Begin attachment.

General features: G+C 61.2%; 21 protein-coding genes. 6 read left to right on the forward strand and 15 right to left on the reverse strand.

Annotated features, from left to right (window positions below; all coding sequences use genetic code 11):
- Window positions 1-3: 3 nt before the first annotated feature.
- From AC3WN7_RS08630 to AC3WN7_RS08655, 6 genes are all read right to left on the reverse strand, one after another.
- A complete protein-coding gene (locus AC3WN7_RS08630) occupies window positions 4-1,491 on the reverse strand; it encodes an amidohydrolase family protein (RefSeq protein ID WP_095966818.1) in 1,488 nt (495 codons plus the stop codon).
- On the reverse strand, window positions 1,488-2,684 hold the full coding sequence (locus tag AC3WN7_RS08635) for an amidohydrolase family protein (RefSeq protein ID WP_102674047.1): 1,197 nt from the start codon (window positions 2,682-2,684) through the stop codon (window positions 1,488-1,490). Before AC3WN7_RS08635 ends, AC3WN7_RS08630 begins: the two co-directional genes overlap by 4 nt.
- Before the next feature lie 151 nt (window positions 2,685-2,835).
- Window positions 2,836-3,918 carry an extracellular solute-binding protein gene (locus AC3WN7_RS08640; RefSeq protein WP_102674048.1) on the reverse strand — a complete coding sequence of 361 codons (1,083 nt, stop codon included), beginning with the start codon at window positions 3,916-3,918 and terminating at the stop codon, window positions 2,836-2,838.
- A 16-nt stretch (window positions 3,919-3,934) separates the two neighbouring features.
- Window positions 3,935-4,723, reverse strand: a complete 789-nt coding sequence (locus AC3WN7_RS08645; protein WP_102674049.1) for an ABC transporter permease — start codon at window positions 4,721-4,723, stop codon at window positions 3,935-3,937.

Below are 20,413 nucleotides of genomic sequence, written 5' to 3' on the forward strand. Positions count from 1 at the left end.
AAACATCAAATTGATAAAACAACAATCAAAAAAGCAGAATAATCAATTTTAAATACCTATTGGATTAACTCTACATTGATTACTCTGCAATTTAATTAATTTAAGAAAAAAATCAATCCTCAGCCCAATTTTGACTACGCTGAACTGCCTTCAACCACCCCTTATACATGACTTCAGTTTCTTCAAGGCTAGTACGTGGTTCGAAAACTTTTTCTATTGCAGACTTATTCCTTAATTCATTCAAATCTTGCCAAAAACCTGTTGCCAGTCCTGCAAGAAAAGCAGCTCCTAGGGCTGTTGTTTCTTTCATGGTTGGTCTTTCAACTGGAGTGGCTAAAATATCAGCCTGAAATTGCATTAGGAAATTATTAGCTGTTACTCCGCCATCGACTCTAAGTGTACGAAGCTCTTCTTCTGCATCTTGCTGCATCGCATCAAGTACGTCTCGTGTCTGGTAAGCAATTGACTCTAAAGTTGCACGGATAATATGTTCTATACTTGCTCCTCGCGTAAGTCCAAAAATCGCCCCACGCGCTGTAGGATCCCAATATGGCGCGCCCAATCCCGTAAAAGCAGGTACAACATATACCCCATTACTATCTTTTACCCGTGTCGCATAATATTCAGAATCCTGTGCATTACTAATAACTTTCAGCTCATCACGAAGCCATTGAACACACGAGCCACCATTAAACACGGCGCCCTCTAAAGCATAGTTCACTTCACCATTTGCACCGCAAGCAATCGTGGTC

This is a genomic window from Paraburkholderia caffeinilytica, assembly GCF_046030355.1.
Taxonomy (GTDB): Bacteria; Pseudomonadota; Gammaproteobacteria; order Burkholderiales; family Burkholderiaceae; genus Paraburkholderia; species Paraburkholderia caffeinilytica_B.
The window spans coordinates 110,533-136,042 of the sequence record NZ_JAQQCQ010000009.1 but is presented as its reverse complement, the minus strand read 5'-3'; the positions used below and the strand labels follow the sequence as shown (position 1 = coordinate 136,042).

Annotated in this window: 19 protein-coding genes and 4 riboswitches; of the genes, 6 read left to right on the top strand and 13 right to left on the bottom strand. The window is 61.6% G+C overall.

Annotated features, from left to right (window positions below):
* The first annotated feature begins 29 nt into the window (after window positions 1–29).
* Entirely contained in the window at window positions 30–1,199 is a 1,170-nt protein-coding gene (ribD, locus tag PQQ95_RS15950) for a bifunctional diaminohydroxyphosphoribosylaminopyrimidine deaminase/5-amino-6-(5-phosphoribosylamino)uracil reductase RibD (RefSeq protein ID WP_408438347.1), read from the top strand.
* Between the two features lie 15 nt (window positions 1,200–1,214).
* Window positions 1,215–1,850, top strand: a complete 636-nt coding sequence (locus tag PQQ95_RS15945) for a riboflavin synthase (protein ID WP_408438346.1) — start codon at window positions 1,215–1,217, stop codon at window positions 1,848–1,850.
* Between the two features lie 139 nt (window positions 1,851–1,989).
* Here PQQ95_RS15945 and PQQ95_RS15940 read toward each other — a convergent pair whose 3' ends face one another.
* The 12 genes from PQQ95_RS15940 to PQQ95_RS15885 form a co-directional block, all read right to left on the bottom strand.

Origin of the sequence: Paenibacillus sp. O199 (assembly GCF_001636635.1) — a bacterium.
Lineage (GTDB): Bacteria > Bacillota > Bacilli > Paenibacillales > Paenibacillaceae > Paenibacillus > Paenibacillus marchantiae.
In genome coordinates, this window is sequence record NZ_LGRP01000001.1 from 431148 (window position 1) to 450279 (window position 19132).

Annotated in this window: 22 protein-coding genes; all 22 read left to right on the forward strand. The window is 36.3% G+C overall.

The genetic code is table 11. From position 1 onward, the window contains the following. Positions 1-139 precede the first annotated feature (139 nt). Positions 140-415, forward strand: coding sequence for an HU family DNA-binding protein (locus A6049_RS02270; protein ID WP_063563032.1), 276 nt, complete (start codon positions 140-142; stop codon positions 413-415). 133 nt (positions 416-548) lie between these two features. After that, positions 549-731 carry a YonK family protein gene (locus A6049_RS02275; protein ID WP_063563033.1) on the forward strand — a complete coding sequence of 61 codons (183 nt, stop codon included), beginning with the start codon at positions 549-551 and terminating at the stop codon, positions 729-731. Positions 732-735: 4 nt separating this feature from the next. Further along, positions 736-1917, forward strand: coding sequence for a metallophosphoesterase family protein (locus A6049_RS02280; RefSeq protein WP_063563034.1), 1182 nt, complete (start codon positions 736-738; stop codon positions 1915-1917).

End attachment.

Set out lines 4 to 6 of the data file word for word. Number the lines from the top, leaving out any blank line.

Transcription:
- From AC3WN7_RS08630 to AC3WN7_RS08655, 6 genes are all read right to left on the reverse strand, one after another.
- A complete protein-coding gene (locus AC3WN7_RS08630) occupies window positions 4-1,491 on the reverse strand; it encodes an amidohydrolase family protein (RefSeq protein ID WP_095966818.1) in 1,488 nt (495 codons plus the stop codon).
- On the reverse strand, window positions 1,488-2,684 hold the full coding sequence (locus tag AC3WN7_RS08635) for an amidohydrolase family protein (RefSeq protein ID WP_102674047.1): 1,197 nt from the start codon (window positions 2,682-2,684) through the stop codon (window positions 1,488-1,490). Before AC3WN7_RS08635 ends, AC3WN7_RS08630 begins: the two co-directional genes overlap by 4 nt.